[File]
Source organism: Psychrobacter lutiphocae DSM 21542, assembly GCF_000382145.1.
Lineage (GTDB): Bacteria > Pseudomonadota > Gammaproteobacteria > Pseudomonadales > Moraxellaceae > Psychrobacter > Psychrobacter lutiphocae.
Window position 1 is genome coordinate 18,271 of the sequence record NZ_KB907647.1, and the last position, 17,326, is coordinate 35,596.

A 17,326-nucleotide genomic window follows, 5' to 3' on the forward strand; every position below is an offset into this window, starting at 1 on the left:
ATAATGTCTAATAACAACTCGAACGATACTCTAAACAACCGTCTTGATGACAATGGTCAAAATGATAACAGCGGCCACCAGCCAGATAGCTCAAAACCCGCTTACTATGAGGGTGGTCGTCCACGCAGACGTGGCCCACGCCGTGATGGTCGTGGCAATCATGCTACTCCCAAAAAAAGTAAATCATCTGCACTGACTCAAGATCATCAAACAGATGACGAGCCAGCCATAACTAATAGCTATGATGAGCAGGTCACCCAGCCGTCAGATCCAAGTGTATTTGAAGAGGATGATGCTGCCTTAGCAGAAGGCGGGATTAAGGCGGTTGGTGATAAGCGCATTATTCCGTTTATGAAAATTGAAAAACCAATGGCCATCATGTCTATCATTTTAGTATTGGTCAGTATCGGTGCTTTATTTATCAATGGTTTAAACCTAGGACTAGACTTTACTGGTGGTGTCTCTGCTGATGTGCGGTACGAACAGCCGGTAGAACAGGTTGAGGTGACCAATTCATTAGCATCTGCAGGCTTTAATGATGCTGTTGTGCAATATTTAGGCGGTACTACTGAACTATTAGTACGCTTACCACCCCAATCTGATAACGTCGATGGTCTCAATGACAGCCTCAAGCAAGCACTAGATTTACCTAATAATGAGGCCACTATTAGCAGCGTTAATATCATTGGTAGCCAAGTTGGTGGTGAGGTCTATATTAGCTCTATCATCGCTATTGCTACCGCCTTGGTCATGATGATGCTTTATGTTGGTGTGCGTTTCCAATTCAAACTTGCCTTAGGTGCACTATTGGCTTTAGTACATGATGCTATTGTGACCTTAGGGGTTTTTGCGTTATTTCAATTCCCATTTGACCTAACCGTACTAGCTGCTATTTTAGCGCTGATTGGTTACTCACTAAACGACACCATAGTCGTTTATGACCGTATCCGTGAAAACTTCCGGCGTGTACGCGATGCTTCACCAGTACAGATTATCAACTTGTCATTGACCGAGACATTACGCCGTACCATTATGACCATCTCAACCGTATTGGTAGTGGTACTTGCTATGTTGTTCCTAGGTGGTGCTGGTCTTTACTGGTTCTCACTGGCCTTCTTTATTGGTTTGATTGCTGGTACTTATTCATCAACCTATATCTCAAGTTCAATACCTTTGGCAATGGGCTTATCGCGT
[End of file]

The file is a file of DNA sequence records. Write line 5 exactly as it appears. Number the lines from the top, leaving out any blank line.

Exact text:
ATAATGTCTAATAACAACTCGAACGATACTCTAAACAACCGTCTTGATGACAATGGTCAAAATGATAACAGCGGCCACCAGCCAGATAGCTCAAAACCCGCTTACTATGAGGGTGGTCGTCCACGCAGACGTGGCCCACGCCGTGATGGTCGTGGCAATCATGCTACTCCCAAAAAAAGTAAATCATCTGCACTGACTCAAGATCATCAAACAGATGACGAGCCAGCCATAACTAATAGCTATGATGAGCAGGTCACCCAGCCGTCAGATCCAAGTGTATTTGAAGAGGATGATGCTGCCTTAGCAGAAGGCGGGATTAAGGCGGTTGGTGATAAGCGCATTATTCCGTTTATGAAAATTGAAAAACCAATGGCCATCATGTCTATCATTTTAGTATTGGTCAGTATCGGTGCTTTATTTATCAATGGTTTAAACCTAGGACTAGACTTTACTGGTGGTGTCTCTGCTGATGTGCGGTACGAACAGCCGGTAGAACAGGTTGAGGTGACCAATTCATTAGCATCTGCAGGCTTTAATGATGCTGTTGTGCAATATTTAGGCGGTACTACTGAACTATTAGTACGCTTACCACCCCAATCTGATAACGTCGATGGTCTCAATGACAGCCTCAAGCAAGCACTAGATTTACCTAATAATGAGGCCACTATTAGCAGCGTTAATATCATTGGTAGCCAAGTTGGTGGTGAGGTCTATATTAGCTCTATCATCGCTATTGCTACCGCCTTGGTCATGATGATGCTTTATGTTGGTGTGCGTTTCCAATTCAAACTTGCCTTAGGTGCACTATTGGCTTTAGTACATGATGCTATTGTGACCTTAGGGGTTTTTGCGTTATTTCAATTCCCATTTGACCTAACCGTACTAGCTGCTATTTTAGCGCTGATTGGTTACTCACTAAACGACACCATAGTCGTTTATGACCGTATCCGTGAAAACTTCCGGCGTGTACGCGATGCTTCACCAGTACAGATTATCAACTTGTCATTGACCGAGACATTACGCCGTACCATTATGACCATCTCAACCGTATTGGTAGTGGTACTTGCTATGTTGTTCCTAGGTGGTGCTGGTCTTTACTGGTTCTCACTGGCCTTCTTTATTGGTTTGATTGCTGGTACTTATTCATCAACCTATATCTCAAGTTCAATACCTTTGGCAATGGGCTTATCGCGT